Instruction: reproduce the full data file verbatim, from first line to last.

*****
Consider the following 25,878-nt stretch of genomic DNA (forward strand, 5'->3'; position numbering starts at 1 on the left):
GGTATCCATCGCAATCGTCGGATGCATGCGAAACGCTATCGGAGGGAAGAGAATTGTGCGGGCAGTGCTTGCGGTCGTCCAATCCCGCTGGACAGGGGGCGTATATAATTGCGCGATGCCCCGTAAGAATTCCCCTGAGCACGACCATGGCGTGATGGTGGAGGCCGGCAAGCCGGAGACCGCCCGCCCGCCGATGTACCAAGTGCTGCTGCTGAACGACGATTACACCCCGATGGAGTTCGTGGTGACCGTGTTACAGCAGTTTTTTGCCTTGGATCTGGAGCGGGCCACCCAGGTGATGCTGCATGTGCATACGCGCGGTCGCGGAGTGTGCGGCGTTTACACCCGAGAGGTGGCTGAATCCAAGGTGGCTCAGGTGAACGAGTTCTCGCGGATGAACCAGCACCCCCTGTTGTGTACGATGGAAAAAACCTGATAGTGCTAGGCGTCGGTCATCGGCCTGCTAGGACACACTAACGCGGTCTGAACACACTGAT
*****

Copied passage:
Consider the following 25,878-nt stretch of genomic DNA (forward strand, 5'->3'; position numbering starts at 1 on the left):
GGTATCCATCGCAATCGTCGGATGCATGCGAAACGCTATCGGAGGGAAGAGAATTGTGCGGGCAGTGCTTGCGGTCGTCCAATCCCGCTGGACAGGGGGCGTATATAATTGCGCGATGCCCCGTAAGAATTCCCCTGAGCACGACCATGGCGTGATGGTGGAGGCCGGCAAGCCGGAGACCGCCCGCCCGCCGATGTACCAAGTGCTGCTGCTGAACGACGATTACACCCCGATGGAGTTCGTGGTGACCGTGTTACAGCAGTTTTTTGCCTTGGATCTGGAGCGGGCCACCCAGGTGATGCTGCATGTGCATACGCGCGGTCGCGGAGTGTGCGGCGTTTACACCCGAGAGGTGGCTGAATCCAAGGTGGCTCAGGTGAACGAGTTCTCGCGGATGAACCAGCACCCCCTGTTGTGTACGATGGAAAAAACCTGATAGTGCTAGGCGTCGGTCATCGGCCTGCTAGGACACACTAACGCGGTCTGAACACACTGAT